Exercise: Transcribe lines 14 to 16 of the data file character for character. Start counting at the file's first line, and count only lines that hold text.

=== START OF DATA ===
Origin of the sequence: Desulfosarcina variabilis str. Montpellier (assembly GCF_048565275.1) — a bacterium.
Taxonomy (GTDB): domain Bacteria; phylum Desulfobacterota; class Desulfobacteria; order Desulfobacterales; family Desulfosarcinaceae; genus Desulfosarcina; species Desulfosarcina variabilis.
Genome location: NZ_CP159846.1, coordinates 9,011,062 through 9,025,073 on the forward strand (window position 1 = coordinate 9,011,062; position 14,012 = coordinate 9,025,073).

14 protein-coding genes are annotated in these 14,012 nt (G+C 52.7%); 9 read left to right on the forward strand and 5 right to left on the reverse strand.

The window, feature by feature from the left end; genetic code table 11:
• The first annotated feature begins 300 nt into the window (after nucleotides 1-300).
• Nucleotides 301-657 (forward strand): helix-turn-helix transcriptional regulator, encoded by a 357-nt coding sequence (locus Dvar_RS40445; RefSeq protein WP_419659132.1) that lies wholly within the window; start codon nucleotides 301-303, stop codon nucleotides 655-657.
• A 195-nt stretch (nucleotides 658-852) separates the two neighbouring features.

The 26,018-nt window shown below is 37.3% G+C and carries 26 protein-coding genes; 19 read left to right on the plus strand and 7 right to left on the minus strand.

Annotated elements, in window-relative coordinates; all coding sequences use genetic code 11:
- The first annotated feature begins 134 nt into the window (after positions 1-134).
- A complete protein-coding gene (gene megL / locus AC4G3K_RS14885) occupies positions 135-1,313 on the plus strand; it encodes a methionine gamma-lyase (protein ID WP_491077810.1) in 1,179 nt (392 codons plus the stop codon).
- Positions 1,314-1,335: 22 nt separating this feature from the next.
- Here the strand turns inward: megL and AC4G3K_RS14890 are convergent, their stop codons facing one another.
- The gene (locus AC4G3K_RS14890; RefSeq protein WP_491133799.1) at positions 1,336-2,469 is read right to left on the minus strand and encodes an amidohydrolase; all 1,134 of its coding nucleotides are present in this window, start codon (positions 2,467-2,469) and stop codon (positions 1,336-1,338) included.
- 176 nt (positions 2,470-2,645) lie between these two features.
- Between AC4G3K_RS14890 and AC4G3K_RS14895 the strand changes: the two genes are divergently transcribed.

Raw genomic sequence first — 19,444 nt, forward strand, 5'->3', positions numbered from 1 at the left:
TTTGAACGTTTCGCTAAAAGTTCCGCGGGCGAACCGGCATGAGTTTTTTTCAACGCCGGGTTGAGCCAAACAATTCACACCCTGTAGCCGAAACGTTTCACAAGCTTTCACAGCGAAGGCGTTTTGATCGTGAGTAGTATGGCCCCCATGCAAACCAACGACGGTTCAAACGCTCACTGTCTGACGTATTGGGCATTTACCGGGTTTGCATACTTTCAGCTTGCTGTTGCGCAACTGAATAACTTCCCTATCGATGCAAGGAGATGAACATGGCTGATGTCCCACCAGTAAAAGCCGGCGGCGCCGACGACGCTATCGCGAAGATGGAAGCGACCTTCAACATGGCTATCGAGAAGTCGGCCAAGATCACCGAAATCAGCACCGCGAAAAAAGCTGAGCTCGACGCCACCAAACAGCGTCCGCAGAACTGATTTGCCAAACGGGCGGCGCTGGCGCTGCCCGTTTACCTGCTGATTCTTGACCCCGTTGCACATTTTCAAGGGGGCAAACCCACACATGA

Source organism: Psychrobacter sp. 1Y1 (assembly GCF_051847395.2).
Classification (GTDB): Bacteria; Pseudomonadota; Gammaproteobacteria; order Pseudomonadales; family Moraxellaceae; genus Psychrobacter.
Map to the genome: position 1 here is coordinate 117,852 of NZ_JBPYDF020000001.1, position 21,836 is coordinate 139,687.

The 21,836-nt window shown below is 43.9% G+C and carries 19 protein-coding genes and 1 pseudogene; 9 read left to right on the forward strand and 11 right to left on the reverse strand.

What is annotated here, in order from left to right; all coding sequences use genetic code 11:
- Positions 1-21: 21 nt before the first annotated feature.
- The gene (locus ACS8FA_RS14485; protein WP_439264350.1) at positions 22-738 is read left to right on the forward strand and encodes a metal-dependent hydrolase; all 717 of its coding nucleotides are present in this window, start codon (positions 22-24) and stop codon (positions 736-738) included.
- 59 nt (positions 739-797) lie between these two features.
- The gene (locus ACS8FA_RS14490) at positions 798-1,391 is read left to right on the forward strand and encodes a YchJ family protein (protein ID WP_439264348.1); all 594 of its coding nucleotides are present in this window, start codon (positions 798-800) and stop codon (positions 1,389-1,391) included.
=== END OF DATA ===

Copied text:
- Here the strand turns inward: megL and AC4G3K_RS14890 are convergent, their stop codons facing one another.
- The gene (locus AC4G3K_RS14890; RefSeq protein WP_491133799.1) at positions 1,336-2,469 is read right to left on the minus strand and encodes an amidohydrolase; all 1,134 of its coding nucleotides are present in this window, start codon (positions 2,467-2,469) and stop codon (positions 1,336-1,338) included.
- 176 nt (positions 2,470-2,645) lie between these two features.